Facing Disability With Resources From Aristotle and Nietzsche
Stocker, Susan S.
Medicine, Health Care and Philosophy 2002; 5(2): 137-146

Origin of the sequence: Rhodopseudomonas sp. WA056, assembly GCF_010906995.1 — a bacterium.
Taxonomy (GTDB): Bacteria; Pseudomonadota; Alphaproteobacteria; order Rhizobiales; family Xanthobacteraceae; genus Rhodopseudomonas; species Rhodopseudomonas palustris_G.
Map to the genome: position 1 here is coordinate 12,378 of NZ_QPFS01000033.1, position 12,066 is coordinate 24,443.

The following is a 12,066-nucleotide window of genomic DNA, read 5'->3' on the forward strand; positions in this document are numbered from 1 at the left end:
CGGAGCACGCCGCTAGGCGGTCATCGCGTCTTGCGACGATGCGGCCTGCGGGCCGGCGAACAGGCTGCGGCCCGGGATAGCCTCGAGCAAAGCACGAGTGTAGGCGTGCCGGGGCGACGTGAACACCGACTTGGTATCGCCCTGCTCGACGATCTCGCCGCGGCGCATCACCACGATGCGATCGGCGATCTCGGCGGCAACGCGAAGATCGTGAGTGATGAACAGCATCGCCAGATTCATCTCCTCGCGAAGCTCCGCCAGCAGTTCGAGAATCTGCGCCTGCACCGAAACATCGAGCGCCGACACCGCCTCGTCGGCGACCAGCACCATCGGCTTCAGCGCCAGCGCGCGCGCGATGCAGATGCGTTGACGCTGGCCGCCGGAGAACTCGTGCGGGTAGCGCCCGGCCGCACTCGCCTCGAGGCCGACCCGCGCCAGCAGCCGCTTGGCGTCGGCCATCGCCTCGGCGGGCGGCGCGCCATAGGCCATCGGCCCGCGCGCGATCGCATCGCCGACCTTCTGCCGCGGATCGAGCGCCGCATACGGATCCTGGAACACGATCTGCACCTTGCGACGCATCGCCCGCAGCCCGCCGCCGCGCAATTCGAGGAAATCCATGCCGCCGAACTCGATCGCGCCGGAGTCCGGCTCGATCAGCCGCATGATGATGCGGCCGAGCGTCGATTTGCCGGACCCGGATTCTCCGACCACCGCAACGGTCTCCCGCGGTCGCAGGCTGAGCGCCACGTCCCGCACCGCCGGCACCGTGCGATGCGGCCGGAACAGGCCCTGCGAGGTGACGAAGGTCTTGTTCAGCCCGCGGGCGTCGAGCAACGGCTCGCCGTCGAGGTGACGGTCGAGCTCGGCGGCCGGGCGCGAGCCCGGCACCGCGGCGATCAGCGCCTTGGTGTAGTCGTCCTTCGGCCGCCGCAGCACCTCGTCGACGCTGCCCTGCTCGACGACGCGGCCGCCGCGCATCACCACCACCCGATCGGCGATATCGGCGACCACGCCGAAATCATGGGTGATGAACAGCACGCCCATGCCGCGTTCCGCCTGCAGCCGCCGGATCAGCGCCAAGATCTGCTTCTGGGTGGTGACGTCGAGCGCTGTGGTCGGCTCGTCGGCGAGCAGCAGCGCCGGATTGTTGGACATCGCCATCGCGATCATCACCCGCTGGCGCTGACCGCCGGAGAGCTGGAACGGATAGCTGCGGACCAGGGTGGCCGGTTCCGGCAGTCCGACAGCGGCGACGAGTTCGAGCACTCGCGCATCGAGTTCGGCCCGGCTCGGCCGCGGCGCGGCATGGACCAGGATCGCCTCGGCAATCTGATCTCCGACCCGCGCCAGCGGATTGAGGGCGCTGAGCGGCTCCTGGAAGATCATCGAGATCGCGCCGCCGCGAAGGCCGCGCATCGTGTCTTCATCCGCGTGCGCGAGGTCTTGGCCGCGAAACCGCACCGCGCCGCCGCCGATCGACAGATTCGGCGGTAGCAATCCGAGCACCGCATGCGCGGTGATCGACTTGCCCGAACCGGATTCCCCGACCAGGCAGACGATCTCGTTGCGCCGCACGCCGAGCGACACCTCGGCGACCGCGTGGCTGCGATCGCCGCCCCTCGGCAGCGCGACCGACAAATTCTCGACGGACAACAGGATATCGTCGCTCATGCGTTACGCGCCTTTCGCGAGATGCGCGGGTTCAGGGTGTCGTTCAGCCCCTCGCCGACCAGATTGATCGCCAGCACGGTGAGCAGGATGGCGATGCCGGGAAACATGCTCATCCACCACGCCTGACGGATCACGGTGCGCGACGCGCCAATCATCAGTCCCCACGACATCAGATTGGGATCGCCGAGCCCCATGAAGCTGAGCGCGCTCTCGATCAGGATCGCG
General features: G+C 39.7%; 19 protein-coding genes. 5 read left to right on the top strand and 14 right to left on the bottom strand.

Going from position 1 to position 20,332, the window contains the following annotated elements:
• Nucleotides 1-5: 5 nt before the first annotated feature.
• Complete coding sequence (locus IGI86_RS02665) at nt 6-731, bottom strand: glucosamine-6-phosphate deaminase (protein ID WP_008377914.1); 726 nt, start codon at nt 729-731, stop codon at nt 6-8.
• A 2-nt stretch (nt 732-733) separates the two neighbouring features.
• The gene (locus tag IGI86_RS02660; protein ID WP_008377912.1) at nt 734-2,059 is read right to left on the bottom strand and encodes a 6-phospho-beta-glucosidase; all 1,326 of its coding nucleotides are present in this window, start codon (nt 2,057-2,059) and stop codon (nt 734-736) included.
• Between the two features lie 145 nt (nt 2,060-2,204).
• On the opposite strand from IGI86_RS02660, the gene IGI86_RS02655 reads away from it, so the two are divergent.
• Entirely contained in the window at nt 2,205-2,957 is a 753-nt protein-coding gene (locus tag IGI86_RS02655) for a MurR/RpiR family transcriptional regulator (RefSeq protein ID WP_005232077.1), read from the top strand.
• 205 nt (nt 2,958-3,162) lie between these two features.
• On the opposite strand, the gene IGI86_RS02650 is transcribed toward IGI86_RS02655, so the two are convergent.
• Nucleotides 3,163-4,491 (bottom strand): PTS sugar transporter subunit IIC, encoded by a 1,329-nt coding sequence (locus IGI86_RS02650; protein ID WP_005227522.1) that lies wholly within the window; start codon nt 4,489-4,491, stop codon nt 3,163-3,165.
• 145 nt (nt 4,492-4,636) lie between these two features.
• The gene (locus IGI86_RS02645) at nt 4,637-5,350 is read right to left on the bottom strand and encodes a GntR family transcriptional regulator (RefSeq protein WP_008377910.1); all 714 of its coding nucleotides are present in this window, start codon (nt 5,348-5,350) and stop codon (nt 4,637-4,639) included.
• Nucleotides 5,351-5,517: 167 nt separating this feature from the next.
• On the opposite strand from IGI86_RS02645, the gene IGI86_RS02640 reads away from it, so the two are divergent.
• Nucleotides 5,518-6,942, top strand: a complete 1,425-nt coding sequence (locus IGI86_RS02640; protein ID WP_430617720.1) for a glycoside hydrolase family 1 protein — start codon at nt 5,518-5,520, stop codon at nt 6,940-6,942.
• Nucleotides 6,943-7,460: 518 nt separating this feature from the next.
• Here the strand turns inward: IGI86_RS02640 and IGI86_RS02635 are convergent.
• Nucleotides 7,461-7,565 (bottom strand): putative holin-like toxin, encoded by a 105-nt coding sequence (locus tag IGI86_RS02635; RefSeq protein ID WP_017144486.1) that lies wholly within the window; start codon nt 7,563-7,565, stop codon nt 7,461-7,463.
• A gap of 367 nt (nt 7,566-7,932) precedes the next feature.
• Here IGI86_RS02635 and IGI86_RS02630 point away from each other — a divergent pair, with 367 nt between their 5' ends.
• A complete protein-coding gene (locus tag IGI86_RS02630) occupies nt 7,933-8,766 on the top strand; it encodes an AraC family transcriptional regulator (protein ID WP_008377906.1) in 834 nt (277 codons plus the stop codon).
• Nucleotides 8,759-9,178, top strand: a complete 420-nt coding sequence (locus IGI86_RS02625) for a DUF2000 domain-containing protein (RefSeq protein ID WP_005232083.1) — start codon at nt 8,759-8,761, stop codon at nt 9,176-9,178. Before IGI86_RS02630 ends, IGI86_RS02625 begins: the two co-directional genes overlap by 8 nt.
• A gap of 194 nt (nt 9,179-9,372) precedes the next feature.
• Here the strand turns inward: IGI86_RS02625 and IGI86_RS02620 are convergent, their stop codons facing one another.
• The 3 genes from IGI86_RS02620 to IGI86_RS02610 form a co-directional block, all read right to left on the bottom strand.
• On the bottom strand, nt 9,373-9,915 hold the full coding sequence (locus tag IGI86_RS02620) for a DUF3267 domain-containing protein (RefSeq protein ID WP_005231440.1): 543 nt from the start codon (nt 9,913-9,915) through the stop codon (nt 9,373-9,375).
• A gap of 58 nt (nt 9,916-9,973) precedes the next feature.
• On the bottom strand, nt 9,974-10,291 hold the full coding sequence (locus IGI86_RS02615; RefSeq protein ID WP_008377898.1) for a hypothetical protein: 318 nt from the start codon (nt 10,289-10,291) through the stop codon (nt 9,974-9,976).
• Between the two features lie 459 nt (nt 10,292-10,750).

Suddenly unable to walk, I found resources for facing disability in the works of Aristotle and Nietzsche, even though their respective ethical schemes are incommensurable. Implementing Amelie Rorty's notion of crop rotation, I show how each scheme offers the patient something quite indispensable, having to do with how each has its own judgmentally-motivated psychological underpinnings. Aristotle's notion of empathy, wherein the moral move occurs whenever we take up someone else's good as our own, is empowering, especially to those who face an imperiled embodiment. However, Nietzsche teaches us that pity is demeaning both to the pitier and to the pitied, because it falsely assumes that life should be easy so that we are filled with ressentiment when it isn't. Those facing disability need empathy, not pity. The richness of this distinction is vividly conveyed in narratives that show how empathy and pity play out in lived situations, thereby avoiding the dissociation that too often characterizes ethical theorizing. By honoring narrative accounts of how these relational moves are either snagged or successfully made, the attuned moral agency of medical practitioners can be fostered.
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